Wednesday, December 14, 2011

LLC Wednesdays #11: Part 1 of Luther's Large Catechism, the Ninth and Tenth Commandments

Today is Luther's Large Catechism Wednesdays! Each Wednesday we will be going through a section of Luther's Large Catechism.

292 You shall not covet your neighbor’s house.
You shall not covet your neighbor’s wife, or his manservant, or his maidservant, or his cattle, or anything that is his.
293 These two commandments are given quite exclusively to the Jewish people. Nevertheless, in part they also apply to us. For they do not interpret them as referring to unchastity or theft. These are forbidden well enough above. They also thought that they had kept all those commands when they had done or not done the external act. Therefore, God has added these two commandments in order that it be considered sinful and forbidden to desire or in any way to aim at getting our neighbor’s wife or possessions. 294 He added them especially because under the Jewish government manservants and maidservants were not free as now to serve for wages as long as they pleased. Jewish servants were their master’s property with their body and all they had, as were cattle and other possessions [Deuteronomy 15:12–18]. 295 Further, every man had power over his wife to put her away publicly by giving her a bill of divorce and to take another [Deuteronomy 24:1–4]. Therefore, they were in constant danger among each other. If one took a fancy to another’s wife, he might declare any reason both to dismiss his own wife and to estrange his neighbor’s wife from him, so that he might get her in a way that appeared right. That was not considered a sin or a disgrace among them, just as it is hardly considered a sin now with hired help, when an owner dismisses his manservant or maidservant or takes another’s servants from him in any way.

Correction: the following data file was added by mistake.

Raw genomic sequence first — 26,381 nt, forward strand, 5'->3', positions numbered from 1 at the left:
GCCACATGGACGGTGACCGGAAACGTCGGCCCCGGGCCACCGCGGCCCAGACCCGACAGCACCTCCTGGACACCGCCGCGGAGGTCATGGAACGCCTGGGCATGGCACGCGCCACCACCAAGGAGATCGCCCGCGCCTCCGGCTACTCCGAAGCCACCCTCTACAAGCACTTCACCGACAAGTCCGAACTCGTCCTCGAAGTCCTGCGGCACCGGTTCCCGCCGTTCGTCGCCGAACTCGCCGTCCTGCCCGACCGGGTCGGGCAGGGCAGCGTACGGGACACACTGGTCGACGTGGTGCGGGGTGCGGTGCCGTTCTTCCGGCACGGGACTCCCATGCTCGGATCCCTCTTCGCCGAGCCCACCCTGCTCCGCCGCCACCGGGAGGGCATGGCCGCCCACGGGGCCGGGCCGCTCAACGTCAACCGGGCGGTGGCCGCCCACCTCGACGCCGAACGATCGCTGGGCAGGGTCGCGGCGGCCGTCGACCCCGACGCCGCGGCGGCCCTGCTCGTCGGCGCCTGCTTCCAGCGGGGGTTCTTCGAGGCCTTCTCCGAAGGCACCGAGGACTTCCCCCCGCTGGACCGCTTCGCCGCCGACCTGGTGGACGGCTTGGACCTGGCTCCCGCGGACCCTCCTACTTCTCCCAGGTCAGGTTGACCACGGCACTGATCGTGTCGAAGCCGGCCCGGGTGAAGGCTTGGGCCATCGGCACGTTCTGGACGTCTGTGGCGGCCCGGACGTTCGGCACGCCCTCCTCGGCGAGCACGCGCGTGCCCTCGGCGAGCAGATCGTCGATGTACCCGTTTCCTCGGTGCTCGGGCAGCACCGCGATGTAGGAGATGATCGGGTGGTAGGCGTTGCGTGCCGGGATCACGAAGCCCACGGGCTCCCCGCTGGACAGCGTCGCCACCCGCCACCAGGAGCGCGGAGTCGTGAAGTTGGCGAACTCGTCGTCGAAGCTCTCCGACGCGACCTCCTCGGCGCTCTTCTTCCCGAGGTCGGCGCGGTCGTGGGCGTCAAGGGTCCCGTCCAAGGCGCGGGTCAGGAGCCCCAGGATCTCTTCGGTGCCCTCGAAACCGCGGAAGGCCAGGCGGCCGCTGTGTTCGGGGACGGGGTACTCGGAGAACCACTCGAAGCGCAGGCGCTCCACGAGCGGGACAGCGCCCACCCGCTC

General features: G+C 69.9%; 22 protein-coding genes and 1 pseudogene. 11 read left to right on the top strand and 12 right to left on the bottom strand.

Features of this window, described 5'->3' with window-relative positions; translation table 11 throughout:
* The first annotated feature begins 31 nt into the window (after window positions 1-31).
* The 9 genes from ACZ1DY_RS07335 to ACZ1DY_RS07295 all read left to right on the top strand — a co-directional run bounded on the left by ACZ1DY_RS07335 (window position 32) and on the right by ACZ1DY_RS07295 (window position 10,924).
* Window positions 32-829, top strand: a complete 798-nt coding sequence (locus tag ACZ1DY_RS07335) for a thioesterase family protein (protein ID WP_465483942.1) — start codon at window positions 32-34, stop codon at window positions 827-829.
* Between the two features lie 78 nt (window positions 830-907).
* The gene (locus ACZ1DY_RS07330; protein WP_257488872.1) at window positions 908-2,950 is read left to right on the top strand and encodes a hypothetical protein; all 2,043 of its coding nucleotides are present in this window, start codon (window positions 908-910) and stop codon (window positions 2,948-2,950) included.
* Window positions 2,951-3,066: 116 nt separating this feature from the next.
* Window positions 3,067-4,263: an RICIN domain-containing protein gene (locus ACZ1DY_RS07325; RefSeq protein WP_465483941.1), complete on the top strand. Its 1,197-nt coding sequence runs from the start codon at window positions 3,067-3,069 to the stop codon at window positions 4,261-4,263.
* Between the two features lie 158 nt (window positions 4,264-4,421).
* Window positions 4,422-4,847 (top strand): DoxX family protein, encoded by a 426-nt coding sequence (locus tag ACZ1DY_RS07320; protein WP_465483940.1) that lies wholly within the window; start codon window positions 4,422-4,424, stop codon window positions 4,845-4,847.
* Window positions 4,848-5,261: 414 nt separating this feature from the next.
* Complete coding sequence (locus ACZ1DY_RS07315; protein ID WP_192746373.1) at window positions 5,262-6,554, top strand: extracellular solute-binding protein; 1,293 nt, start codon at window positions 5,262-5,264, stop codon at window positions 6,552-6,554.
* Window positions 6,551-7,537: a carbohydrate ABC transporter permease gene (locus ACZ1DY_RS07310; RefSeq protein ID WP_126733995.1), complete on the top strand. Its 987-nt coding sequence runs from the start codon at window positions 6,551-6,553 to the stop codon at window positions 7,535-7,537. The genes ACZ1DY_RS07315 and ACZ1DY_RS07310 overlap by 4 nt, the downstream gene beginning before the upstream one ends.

296 In this way they interpreted these commandments, and that rightly (although the scope of the commandment reaches somewhat farther and higher). No one should consider or intend to get what belongs to another, such as his wife, servants, house and estate, land, meadows, cattle. He should not take them even with a show of right, by a trick, or to his neighbor’s harm. For above, in the Seventh Commandment, the vice is forbidden where one takes for himself the possessions of others or withholds them from his neighbor. A person cannot rightly do these things. But here it is also forbidden for you to alienate anything from your neighbor, even though you could do so with honor in the eyes of the world, so that no one could accuse or blame you as though you had gotten it wrongfully.
297 For our natural instinct is that no one wants to see someone else have as much as himself. Each one acquires as much as he can. 298 The other may do as best he can. Yet we pretend to be godly, know how to dress ourselves up most finely, and conceal our base character. We resort to and invent tricky ways and deceitful works (like those that are now daily and most ingeniously invented). We act as though these ways were derived from the legal codes. In fact, we even dare properly to refer to the law and boast about it. We will not have this called trickery, but shrewdness and caution. 299 Lawyers and jurists assist in this who twist and stretch the law to suit it to their cause. They stress words and use them for a trick, despite fairness or their neighbor’s need. In short, whoever is the most expert and cunning in these affairs finds the most help in the law, as they themselves say, “The laws favor the watchful.”
300 This last commandment, therefore, is given not for cheaters in the eyes of the world. It is for the most pious, who want to be praised and to be called honest and upright people. For they have not offended against the former commandments, as especially the Jewish people claimed to live, and are even now many great noblemen, gentlemen, and princes. For the other common masses belong yet further down, under the Seventh Commandment, as people who are hardly concerned about whether they gain their possessions with honor and right.
301 Now, this happens most often in cases that are brought into court, where it is the purpose to get something from our neighbor and to force him from his property. For example, when people quarrel and wrangle about a large inheritance, real estate, or such, they help themselves and resort to whatever appears right. They dress and adorn everything so that the law must favor their side. They keep the property with such title that no one can complain or lay claim to it. 302 In the same way, if anyone wants to have a castle, city, duchy, or any other great thing, he makes many financial deals through relationships, by any means he can, so that the owner is legally deprived of the property [1 Kings 21]. It is awarded to the other person and confirmed with deed and seal and declared to have been acquired by princely title and honesty.